Artists Minna Rajala and Jaana Kortelainen sketching under the elm tree at Kiigeoru Hiiesalu (photo: Sandra Ruudu).
Art Team Oodidoo's visual artists organised a week-long art exploration to Tartu, Estonia. This trip is part of the group's ecological art project "Weaves into the forest" which started in 2022. In the project, pictures are made of experiences that arise in forest while inter-being with trees. The group uses meditation as a tool to encounter and co-create with plants. The goal is to build a respectful relationship with nature and increase gratitude towards it.
Tartu became the destination of the trip because the Estonians have preserved a special relationship with forests. It has been characteristic among the Finno-Ugric peoples, including the Finns. Tartu is also the twin city of Tampere, where the group is based. The project started at Pyynikki ridge in Tampere with meditation under an old pine tree. At Tarto, the Estonian photographer Sandra Ruudu took artists to a sacred place (hiis). Kiigeoru Hiiesalu is known in Estonian folklore and lies about 20 km southeast of Tartu. The photographer documented the group's meditative and multi-art work in the forest, including the artists' interaction with the old elm trees.
On the left Minna Rajala, Sandra Ruudu and Jaana Kortelainen (photo: Minna Rajala). On the right, artists are preparing themselves before entering the sacred forest (photo: Sandra Ruudu).
The artists worked for a week in the studio of the TYPA. It is a printing and paper art centre founded in the spring of 2010, a private museum to fill the gap within memory institutions and save the last surviving letterpress machines and equipment. Oodidoo artists were warmly welcomed by TYPA's acting director Charlotta Biszewski and other staff of the Centre. The artists had access to a studio (a museum-pedagogical classroom) and a printing press.
The visual artists collaborated to create monotype prints based on sketches made in the forest. They painted the printing plates using vocal meditation which they had learned from the group's musician Hilkka-Liisa Vuori. During the week, the artists also received an invitation from museum pedagogue Kristel Kotta to a family workshop where they were introduced Finno-Ugric folkloristic symbols that had been used in textiles, wood carvings etc. The artists also got to try out the museum's oldest letterpress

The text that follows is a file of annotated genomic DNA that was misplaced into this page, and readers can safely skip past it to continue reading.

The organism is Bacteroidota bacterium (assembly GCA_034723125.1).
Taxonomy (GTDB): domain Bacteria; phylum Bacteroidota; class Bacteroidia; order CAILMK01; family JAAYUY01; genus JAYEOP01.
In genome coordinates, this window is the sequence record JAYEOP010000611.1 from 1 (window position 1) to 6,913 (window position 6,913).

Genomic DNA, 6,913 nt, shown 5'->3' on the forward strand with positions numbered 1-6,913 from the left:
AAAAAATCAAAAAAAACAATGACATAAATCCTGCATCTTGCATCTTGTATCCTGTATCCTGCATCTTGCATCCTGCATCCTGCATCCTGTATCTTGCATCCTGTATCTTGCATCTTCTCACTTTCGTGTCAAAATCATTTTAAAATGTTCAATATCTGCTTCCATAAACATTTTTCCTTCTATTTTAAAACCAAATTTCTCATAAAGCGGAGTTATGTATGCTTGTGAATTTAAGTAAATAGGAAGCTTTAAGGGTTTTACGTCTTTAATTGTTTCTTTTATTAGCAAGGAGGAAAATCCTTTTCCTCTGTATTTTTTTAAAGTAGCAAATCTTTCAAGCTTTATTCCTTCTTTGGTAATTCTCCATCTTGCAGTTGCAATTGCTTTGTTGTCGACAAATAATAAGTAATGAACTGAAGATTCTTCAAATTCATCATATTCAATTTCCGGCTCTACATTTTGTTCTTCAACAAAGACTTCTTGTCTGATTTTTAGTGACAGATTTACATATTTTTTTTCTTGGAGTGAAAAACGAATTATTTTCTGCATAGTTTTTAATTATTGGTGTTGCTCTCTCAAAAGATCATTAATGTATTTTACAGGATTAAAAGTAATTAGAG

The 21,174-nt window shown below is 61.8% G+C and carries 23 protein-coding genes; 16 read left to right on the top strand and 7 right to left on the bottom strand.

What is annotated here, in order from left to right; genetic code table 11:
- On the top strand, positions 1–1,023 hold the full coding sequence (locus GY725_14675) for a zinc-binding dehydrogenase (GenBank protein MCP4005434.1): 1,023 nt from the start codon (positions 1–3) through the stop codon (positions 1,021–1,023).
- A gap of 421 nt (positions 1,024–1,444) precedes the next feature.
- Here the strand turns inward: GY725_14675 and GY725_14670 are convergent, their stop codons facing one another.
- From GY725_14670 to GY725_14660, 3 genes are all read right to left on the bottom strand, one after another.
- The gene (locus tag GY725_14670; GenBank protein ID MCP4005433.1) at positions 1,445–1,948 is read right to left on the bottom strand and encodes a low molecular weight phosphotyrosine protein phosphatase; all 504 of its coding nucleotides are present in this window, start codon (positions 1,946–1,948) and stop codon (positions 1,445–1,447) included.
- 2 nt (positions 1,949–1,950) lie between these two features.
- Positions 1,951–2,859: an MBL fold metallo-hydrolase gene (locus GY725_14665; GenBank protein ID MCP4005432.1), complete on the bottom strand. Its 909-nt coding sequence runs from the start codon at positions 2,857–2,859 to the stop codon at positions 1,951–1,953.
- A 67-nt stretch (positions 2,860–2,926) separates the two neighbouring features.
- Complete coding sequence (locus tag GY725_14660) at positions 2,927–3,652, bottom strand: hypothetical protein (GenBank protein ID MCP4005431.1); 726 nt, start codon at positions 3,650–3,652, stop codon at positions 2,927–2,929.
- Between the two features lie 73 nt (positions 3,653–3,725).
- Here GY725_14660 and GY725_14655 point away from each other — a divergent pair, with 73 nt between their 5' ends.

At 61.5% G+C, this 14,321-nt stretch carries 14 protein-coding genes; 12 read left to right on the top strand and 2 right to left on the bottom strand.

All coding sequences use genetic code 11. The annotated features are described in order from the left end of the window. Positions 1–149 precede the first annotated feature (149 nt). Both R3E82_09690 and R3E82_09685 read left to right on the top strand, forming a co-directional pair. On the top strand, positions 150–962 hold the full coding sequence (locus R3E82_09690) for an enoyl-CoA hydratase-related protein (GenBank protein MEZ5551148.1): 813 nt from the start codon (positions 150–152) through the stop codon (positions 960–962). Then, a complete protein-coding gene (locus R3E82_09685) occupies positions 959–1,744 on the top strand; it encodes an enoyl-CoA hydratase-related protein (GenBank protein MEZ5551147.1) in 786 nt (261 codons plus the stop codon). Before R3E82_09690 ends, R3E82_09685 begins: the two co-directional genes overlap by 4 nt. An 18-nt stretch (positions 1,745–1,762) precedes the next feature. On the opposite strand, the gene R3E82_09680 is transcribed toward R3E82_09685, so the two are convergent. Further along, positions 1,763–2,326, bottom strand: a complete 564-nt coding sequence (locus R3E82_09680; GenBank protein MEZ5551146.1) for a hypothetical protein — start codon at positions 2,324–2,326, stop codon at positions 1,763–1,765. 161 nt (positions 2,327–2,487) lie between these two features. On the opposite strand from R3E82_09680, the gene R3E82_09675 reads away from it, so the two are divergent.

On the left, Minna Rajala and Kristel Kotta use the letter press from 1830's (photo: Jaana Kortelainen). On the right, Jaana Kortelainen and Minna Rajala are printing the monotype (photo: Sakari Neuvonen).
The TYPA Centre also served as a base for getting to know the city of Tartu. The main interest for the artists was Eesti Rahva Muuseum, The Estonian National Museum. The beautiful museum building houses, among other things, a Finno-Ugric cultural heritage collection. The Uurali Kaja, Echo of the Urals exhibition focused the material and spiritual culture of these linguistically related peoples.
In the exhibition, the artists also encountered a relatively new concept ”Ethnofuturism” that made them think about the relationship of their own art to the Finno-Ugric heritage.
"Ethnofuturism, which originated in Estonia and draws upon the Finno-Ugric legacy, is a comprehensive cultural strategy. By weaving age-old traditions into modern and future cultural fields, it preserves the archaic patterns of cultural diversity. Ethnofuturism is a unique cultural orientation of the Finno-Ugric peoples. It is a method of artistic creation, code of thought, a way of life; it is a model of adaptation and a way of shaping a modern culture."
Reconceptualisation. 2023. Exhibition text of Echo of the Urals - Uurali Kaja -exhibition at Eesti Rahva Muuseum, Estonian National Museum.
On the left, Jaana Kortelainen at the entrance of the Eesti Rahva Muuseum (photo: Minna Rajala). In the middle and on the left: some museum items from the Uurali Kaja exhibition (photos: Jaana Kortelainen and Minna Rajala).
On the left, Tampere Maja, the building dates from the 18th century (photo: Jaana Kortelainen). On the right, Jaana Kortelainen in the breakfast room of Tampere Maja (photo: Minna Rajala).
The very cosy Tampere Maja was the artists' second base and accommodation. It is the culture centre of Tartu and Tampere, and it offers accommodation for travellers, as well as produces cultural events and art exhibitions. The director of Tampere Maja, Sakari Neuvonen, helped to implement the study trip with his local knowledge and connections.
The study trip was funded by the Culture Moves Europe, the creative Europe programme of the European Union, and the grant was implemented by the Goethe-Institut.
This work was produced with the financial assistance of the European Union. The views expressed herein can in no way be taken to reflect the official opinion of the European Union.